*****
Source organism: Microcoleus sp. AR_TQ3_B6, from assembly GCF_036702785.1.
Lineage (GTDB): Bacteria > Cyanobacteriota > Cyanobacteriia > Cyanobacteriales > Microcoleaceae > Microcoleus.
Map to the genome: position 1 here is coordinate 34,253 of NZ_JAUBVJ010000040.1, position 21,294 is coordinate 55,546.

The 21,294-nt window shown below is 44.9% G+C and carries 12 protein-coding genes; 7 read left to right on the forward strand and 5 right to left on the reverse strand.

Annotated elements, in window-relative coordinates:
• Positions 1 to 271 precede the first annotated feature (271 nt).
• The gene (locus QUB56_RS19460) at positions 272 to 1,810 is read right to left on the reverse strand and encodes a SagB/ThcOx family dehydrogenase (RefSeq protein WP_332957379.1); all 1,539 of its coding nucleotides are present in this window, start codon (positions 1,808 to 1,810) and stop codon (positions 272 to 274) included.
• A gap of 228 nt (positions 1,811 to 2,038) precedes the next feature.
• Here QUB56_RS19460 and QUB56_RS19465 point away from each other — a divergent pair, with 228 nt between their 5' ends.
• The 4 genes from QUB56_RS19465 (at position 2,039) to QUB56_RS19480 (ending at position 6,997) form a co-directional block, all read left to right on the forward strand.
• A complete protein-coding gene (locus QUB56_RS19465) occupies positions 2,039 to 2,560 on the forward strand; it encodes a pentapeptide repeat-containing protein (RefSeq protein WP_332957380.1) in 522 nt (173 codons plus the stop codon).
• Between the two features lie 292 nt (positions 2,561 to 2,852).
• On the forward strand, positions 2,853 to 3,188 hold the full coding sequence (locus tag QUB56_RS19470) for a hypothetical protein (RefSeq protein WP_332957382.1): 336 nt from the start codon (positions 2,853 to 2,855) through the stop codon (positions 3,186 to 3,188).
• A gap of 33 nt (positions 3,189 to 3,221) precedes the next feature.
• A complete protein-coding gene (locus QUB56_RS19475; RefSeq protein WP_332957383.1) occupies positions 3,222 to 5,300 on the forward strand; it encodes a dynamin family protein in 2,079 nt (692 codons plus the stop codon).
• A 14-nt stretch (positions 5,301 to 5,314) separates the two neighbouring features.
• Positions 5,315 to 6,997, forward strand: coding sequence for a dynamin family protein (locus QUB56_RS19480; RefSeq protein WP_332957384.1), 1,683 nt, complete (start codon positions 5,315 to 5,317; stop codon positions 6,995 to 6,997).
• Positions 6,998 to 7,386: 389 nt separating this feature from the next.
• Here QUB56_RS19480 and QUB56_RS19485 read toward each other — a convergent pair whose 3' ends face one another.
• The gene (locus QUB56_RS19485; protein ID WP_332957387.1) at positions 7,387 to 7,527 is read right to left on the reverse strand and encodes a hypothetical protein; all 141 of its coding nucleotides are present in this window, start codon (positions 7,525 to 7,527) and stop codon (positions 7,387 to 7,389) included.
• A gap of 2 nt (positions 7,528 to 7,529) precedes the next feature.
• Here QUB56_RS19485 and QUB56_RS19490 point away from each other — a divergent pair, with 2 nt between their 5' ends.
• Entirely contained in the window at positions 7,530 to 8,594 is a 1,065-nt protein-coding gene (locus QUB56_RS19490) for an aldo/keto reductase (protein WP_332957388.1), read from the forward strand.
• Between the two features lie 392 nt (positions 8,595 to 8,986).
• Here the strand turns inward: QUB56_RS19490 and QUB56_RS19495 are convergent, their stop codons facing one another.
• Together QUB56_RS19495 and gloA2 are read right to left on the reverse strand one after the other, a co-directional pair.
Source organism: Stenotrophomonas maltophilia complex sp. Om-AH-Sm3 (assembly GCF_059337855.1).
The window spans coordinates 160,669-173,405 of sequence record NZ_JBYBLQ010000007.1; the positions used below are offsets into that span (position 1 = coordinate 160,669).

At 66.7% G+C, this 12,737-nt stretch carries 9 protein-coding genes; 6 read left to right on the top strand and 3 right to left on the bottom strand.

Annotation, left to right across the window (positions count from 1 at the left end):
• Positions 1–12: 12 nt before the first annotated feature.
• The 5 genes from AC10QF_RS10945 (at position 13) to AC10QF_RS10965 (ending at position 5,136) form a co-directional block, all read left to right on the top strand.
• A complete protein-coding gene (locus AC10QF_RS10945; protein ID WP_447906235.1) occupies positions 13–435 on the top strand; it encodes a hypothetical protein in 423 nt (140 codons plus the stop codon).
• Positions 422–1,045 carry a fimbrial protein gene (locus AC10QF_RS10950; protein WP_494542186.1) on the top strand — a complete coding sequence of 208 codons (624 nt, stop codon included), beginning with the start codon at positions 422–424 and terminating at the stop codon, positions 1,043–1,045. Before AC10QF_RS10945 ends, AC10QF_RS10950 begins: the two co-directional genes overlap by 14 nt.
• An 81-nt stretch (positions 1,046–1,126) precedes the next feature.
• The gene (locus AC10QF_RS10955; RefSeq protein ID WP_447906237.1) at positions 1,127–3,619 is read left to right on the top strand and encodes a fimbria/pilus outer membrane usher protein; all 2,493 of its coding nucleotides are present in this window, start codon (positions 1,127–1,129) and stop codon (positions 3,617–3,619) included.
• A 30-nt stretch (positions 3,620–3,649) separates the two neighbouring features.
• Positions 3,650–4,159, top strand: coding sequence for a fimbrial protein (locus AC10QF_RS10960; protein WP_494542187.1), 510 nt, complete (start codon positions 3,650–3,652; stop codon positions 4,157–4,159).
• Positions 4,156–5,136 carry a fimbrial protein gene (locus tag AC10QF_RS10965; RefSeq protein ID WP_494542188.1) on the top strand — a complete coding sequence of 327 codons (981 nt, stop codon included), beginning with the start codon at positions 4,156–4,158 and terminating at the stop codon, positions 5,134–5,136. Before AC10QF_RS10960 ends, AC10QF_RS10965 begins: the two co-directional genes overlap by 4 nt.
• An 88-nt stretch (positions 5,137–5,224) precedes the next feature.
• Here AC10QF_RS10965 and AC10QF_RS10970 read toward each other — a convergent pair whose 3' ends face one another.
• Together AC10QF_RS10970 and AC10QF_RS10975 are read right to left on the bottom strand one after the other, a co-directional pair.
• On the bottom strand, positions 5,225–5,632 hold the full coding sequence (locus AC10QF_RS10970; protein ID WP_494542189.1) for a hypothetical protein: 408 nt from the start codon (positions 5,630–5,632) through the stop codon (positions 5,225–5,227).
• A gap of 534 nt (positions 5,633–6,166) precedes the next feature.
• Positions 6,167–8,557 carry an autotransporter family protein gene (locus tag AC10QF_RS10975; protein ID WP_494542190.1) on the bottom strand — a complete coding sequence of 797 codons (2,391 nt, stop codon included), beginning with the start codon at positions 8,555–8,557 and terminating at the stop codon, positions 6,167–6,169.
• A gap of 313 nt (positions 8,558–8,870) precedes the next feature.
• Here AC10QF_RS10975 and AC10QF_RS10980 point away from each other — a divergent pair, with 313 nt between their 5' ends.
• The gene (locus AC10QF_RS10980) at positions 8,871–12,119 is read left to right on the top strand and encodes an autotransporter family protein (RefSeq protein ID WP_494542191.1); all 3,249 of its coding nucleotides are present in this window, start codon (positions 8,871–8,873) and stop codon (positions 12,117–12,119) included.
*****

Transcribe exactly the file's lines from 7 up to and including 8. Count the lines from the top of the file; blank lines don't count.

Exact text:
• The gene (locus QUB56_RS19460) at positions 272 to 1,810 is read right to left on the reverse strand and encodes a SagB/ThcOx family dehydrogenase (RefSeq protein WP_332957379.1); all 1,539 of its coding nucleotides are present in this window, start codon (positions 1,808 to 1,810) and stop codon (positions 272 to 274) included.
• A gap of 228 nt (positions 1,811 to 2,038) precedes the next feature.